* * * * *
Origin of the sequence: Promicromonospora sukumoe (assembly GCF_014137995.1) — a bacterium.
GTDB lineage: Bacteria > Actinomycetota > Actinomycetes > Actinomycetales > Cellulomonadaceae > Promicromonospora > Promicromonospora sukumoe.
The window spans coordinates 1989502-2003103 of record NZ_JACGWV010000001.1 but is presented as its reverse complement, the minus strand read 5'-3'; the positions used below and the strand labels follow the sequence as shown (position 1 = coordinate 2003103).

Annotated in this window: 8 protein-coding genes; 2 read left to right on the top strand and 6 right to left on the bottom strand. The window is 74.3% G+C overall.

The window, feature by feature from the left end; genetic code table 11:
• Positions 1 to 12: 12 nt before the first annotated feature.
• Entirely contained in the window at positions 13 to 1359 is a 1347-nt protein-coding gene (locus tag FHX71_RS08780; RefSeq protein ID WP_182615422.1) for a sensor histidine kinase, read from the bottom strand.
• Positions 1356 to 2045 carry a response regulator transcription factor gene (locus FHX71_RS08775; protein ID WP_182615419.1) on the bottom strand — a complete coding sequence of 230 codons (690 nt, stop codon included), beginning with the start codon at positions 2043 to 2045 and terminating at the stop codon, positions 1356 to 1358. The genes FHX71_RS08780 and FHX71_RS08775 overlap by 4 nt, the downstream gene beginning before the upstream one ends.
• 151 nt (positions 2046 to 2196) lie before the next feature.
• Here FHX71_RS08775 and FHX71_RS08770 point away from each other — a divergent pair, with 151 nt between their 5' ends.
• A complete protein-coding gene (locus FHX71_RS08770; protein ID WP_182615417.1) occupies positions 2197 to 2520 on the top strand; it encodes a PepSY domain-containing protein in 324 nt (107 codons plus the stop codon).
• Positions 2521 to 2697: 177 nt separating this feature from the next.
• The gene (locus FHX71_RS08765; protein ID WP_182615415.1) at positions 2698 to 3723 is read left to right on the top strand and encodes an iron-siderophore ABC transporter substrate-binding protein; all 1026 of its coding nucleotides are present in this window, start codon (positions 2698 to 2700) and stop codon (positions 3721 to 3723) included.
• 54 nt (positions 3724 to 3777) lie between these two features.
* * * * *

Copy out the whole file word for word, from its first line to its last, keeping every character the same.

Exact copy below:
Origin of the sequence: Promicromonospora sukumoe (assembly GCF_014137995.1) — a bacterium.
GTDB lineage: Bacteria > Actinomycetota > Actinomycetes > Actinomycetales > Cellulomonadaceae > Promicromonospora > Promicromonospora sukumoe.
The window spans coordinates 1989502-2003103 of record NZ_JACGWV010000001.1 but is presented as its reverse complement, the minus strand read 5'-3'; the positions used below and the strand labels follow the sequence as shown (position 1 = coordinate 2003103).

Annotated in this window: 8 protein-coding genes; 2 read left to right on the top strand and 6 right to left on the bottom strand. The window is 74.3% G+C overall.

The window, feature by feature from the left end; genetic code table 11:
• Positions 1 to 12: 12 nt before the first annotated feature.
• Entirely contained in the window at positions 13 to 1359 is a 1347-nt protein-coding gene (locus tag FHX71_RS08780; RefSeq protein ID WP_182615422.1) for a sensor histidine kinase, read from the bottom strand.
• Positions 1356 to 2045 carry a response regulator transcription factor gene (locus FHX71_RS08775; protein ID WP_182615419.1) on the bottom strand — a complete coding sequence of 230 codons (690 nt, stop codon included), beginning with the start codon at positions 2043 to 2045 and terminating at the stop codon, positions 1356 to 1358. The genes FHX71_RS08780 and FHX71_RS08775 overlap by 4 nt, the downstream gene beginning before the upstream one ends.
• 151 nt (positions 2046 to 2196) lie before the next feature.
• Here FHX71_RS08775 and FHX71_RS08770 point away from each other — a divergent pair, with 151 nt between their 5' ends.
• A complete protein-coding gene (locus FHX71_RS08770; protein ID WP_182615417.1) occupies positions 2197 to 2520 on the top strand; it encodes a PepSY domain-containing protein in 324 nt (107 codons plus the stop codon).
• Positions 2521 to 2697: 177 nt separating this feature from the next.
• The gene (locus FHX71_RS08765; protein ID WP_182615415.1) at positions 2698 to 3723 is read left to right on the top strand and encodes an iron-siderophore ABC transporter substrate-binding protein; all 1026 of its coding nucleotides are present in this window, start codon (positions 2698 to 2700) and stop codon (positions 3721 to 3723) included.
• 54 nt (positions 3724 to 3777) lie between these two features.